Any Indian who wants to succeed in The White Man's world needs to get a haircut and stay clean cut. Long hair for men is out. I've worked in The White Man's world since I was 10. Mens' hair styles have changed, but clean cut has always been better than long hair.

John Molloy, author of the best seller Dress for Success, says that executives prefer short hair. He did an informal study with 100 top executives. He showed them pictures of 4 young men. The 1st had a very short haircut; the 2nd had a moderate haircut with moderate sideburns; the 3rd had a moderate haircut, but with very long sideburns; the 4th had very long hair. Next he asked them, if they would hire the man with long hair...100 said no (Molloy 38). He goes on to explain that executives themselves have short hair. Therefore, they expect new hires to have the same (Molloy 196). I've worked with numerous executives in Silicon Valley and none had very long hair.

What about my traditions and culture? Long hair isn't a tradition in my family nor is it a part of my culture. None of the pictures of my elders reveal long hair. Therefore, my clean cut haircut is honoring my traditions and culture. Plus it's keeping me in the game in the eyes of top executives.

What about the guys who say I'm selling out? I've never had an Indian call me a sellout for being clean cut to my face. I'm sure they've done it behind my back, so I've done research to prepare for the 1st guy who confronts me. First, if he's so concerned about being authentic, then he should look in the mirror and attach shell ornaments to his double braids. Second, he should pluck his eyebrows straight. Both of which were once popular styles of Northern Paiute men. Finally, to keep things real, he'll need to replace his plastic combs and hair brushes with porcupine tail and wild root hair brushes. He'll quickly see the absurdity of bullying me to preserve ancient styles and accessories.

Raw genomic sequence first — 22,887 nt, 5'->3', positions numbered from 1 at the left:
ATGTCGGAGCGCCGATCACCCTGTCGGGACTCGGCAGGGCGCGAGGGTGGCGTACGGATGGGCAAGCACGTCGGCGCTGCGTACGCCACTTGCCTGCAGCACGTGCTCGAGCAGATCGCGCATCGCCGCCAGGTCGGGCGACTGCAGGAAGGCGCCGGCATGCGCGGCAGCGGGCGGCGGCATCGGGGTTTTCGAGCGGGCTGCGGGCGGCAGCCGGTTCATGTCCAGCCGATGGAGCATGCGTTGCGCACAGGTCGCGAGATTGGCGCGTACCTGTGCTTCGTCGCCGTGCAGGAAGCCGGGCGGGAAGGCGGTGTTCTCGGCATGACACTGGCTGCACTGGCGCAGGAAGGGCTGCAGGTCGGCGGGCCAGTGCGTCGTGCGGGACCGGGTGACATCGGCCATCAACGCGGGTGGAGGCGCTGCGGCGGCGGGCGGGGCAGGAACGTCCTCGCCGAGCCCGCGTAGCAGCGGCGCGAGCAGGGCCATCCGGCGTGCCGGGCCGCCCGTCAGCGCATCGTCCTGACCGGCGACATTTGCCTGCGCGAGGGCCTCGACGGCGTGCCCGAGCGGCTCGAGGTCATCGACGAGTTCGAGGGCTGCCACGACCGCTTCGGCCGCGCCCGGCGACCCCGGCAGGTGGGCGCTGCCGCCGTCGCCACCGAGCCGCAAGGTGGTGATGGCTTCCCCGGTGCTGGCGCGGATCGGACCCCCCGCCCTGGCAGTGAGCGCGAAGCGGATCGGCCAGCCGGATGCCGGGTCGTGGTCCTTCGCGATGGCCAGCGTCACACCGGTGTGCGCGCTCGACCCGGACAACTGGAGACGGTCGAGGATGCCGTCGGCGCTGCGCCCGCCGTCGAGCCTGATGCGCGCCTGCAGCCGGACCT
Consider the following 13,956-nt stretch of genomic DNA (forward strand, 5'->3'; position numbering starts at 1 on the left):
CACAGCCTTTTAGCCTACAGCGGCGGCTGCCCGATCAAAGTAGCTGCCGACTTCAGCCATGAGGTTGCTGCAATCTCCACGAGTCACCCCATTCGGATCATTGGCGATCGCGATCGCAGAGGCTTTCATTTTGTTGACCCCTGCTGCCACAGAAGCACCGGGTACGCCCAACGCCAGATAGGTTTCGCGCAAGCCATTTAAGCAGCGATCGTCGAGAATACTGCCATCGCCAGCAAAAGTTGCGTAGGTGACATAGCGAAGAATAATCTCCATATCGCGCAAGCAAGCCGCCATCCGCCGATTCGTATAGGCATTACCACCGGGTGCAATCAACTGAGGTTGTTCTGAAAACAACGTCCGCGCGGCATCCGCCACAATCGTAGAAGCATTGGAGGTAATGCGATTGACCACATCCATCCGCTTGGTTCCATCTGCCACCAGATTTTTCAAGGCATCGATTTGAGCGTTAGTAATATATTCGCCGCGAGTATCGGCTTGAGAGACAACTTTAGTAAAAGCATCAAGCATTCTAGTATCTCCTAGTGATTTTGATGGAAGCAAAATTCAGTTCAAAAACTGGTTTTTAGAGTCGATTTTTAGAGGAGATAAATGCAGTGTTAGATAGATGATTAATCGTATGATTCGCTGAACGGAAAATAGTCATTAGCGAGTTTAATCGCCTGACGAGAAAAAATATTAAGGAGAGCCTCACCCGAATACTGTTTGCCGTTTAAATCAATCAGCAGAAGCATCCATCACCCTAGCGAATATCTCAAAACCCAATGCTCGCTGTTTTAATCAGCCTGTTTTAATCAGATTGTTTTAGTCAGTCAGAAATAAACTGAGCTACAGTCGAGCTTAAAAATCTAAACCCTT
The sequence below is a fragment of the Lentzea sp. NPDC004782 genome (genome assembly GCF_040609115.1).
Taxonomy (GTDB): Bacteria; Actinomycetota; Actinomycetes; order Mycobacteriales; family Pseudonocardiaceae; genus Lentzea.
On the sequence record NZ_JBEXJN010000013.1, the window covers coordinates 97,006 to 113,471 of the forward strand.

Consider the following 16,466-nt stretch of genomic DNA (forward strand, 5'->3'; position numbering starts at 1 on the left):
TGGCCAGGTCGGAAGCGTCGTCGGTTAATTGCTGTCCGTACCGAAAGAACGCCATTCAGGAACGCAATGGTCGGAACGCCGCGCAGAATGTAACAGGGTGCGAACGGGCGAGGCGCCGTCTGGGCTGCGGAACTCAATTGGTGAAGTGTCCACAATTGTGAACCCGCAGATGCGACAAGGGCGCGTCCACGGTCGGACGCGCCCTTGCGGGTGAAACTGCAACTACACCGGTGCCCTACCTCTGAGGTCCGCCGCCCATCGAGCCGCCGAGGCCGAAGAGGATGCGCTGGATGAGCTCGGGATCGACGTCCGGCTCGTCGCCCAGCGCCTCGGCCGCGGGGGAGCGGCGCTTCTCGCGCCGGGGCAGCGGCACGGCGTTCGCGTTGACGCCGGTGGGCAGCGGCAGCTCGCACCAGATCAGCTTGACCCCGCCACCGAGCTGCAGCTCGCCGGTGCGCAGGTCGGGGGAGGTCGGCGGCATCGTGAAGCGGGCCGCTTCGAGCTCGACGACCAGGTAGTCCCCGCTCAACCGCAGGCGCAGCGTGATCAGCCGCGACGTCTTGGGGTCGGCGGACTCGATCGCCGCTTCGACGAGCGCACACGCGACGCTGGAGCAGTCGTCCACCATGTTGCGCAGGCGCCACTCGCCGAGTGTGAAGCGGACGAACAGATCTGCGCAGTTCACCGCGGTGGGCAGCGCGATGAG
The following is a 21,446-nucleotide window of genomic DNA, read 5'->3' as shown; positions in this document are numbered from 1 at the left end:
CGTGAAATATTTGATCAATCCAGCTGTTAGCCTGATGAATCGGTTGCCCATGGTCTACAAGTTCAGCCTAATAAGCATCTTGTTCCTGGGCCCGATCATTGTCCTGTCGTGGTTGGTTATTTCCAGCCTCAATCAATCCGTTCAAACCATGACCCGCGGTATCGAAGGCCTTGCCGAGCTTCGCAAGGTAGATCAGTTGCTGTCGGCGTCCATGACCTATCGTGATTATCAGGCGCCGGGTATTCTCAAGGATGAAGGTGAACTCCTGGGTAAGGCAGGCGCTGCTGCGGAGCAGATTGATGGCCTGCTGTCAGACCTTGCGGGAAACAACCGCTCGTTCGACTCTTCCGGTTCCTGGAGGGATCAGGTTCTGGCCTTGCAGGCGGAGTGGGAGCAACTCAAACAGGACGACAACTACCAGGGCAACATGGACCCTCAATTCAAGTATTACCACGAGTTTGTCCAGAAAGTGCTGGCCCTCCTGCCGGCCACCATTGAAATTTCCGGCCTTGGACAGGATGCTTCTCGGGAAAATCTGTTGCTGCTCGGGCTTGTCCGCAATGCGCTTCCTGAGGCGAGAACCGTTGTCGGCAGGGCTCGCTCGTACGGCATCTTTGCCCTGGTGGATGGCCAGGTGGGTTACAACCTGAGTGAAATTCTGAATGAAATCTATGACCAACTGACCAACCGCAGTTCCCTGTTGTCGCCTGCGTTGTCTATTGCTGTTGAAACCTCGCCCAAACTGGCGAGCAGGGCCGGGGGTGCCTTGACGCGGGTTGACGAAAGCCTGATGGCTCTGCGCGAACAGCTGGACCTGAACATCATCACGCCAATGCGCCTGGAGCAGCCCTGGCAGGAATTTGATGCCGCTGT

None of the Indian men around me wore long hair when I was growing up. My dad's hair was short and parted to the side. Other Indians preferred short hair under beaded trucker caps. Nevertheless, I experimented with long hair a few times. I had a mullet in the 1980s partly because they were in style and partly because I couldn't afford semi-monthly haircuts. I had short crew cuts in middle school and high school because my football and basketball coaches required them. I grew my hair long enough for a short pony tail after I graduated from high school. The pony tail lived a short life because I had to make money. I was a door-to-door vacuum cleaner salesman. My sales manager pulled me aside one morning and said that my pony tail made a difficult job harder. I agreed with him. He drove me to the nearest salon and paid for my haircut. I sold my 1st vacuum cleaner soon after that.

Working in The White Man's world is hard. I'm doing it now and I've been doing it successfully for a long time. I admit that long hair makes sense in some isolated situations. For instance, it would make sense if I were one of the following: musician, pow-wow vendor, or prison inmate. I'm none of those, therefore I'm sticking with the clean cut haircut.

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